High School Horror Show

It is a testament to Stephen King how easily his sad, horrific novel Carrie, the high school drama about alienation and revenge, lends itself to humor in the Theater Couture's delightful and campy new production, now playing to sold-out audiences at Performance Space 122. Carefully and lovingly adapted by Erik Jackson, Carrie transfers all the big moments to the stage as it retells the familiar tale of Carrie White. A teenage girl full of naïveté—thanks to the hysterical religious devotion of her mother, Margaret—she has always been an outcast in school. But things take a turn for the worse during her senior year, when she gets her period for the first time.

Oblivious to what menstruation is, Carrie very publicly freaks out in front of several of the school's more popular and influential girls: Sue Snell (Marnye Young), ditzy Norma Watson (Keri Meoni), and bad girl Christine Hargensen (Kathy Searle). They proceed to savagely malign her, much to the consternation of Miss Gardner (Danielle Skraastad), a physical education instructor of ambiguous sexual orientation. But unlike the novel and Brian De Palma's 1976 film adaptation, these scenes are now funny, as when we glimpse the silhouettes of the girls showering to Foreigner's song "Hot Blooded."

And, of course, there is the fact that Carrie herself is played by Sherry Vine, aka Keith Levy, a cross-dressing performer who is the co-artistic director of Theater Couture. Clearly, this Carrie is more fun than the dramatic musical that became one of Broadway's biggest flops two decades ago.

Vine gives a delicious turn as Carrie, who discovers that her telekinetic powers allow her emotions to move objects—which, in this production, includes a bong sitting on the principal's desk. Jackson has made one noticeable change in his adaptation: having Sue narrate the plot's events in front of an unseen investigative committee, making Young as much of a lead as Vine is. Both are terrific, though, with an excellent sense of comic timing. Vine has a particularly great time playing the ignorant-victim aspect of Carrie's personality, but Young's efforts should not be overlooked; the enthusiasm she brings to every scene is invaluable.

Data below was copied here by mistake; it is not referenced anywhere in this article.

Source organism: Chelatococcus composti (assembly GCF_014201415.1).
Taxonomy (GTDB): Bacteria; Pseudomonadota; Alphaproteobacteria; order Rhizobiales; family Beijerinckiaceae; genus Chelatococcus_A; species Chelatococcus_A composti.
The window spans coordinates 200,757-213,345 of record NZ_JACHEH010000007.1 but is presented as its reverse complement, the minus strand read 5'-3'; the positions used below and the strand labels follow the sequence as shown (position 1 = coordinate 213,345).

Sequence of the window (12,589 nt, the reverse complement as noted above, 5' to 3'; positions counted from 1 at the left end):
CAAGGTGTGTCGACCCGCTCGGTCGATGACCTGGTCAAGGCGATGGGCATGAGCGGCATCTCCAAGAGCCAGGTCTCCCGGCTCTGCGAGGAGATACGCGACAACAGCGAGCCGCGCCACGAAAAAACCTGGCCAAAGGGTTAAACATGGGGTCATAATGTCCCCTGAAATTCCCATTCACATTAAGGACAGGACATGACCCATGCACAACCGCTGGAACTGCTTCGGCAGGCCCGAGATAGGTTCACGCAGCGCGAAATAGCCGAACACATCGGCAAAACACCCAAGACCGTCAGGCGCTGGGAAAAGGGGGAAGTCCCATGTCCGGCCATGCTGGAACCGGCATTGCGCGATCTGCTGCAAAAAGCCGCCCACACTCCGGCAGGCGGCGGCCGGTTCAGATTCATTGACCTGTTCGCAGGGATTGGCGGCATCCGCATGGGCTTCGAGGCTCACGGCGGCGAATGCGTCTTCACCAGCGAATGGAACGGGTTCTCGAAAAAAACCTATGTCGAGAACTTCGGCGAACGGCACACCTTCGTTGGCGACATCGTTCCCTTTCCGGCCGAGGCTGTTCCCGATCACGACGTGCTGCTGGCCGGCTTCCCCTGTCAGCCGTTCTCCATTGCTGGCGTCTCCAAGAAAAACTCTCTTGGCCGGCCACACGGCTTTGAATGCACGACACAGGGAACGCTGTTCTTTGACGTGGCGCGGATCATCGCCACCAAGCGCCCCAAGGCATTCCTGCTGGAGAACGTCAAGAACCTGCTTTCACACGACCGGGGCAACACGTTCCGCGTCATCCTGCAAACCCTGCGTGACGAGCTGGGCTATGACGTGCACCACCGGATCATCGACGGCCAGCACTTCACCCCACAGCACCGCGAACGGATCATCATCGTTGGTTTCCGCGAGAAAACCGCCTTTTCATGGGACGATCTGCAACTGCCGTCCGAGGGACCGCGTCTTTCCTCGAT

When Miss Gardner bans Christine from attending the prom, Christine lures her boyfriend Billy Nolan (a terrific Rafi Silver) into planning a brutal act of revenge against Carrie, one with disastrous consequences that Jackson and director Josh Rosenzweig play for laughs. Jackson also added details that the film, the major blueprint for the show, left out, including how Christine and Billy get their hands on the pig's blood and why Sue's boyfriend, Tommy Ross (Matthew Wilkas), agrees to ask Carrie to the prom. Wilkas, in addition to Meoni, Searle, and Skraastad, all make the most of their roles, and it's clear they are having a ball playing them.

Rosenzweig also makes the best possible use of his small stage, which at various times serves as high school locker room, hallway, and auditorium, as well as the bedrooms of Carrie and Sue. He does not display the same economy, however, with the show's running time, which, at almost two hours and 20 minutes, is a half-hour longer than the film. It might be a wise idea to trim a few early scenes and drop an intermission, as the show moves so fluidly that one hardly needs a break from the action.

Of course, Carrie culminates in its famous prom sequence. I was curious to see how Rosenzweig would be able to revive many of the effects, and he has found ingenious ways to do so in minimalist fashion. But I won't give any of them away. Audiences will have to see for themselves.

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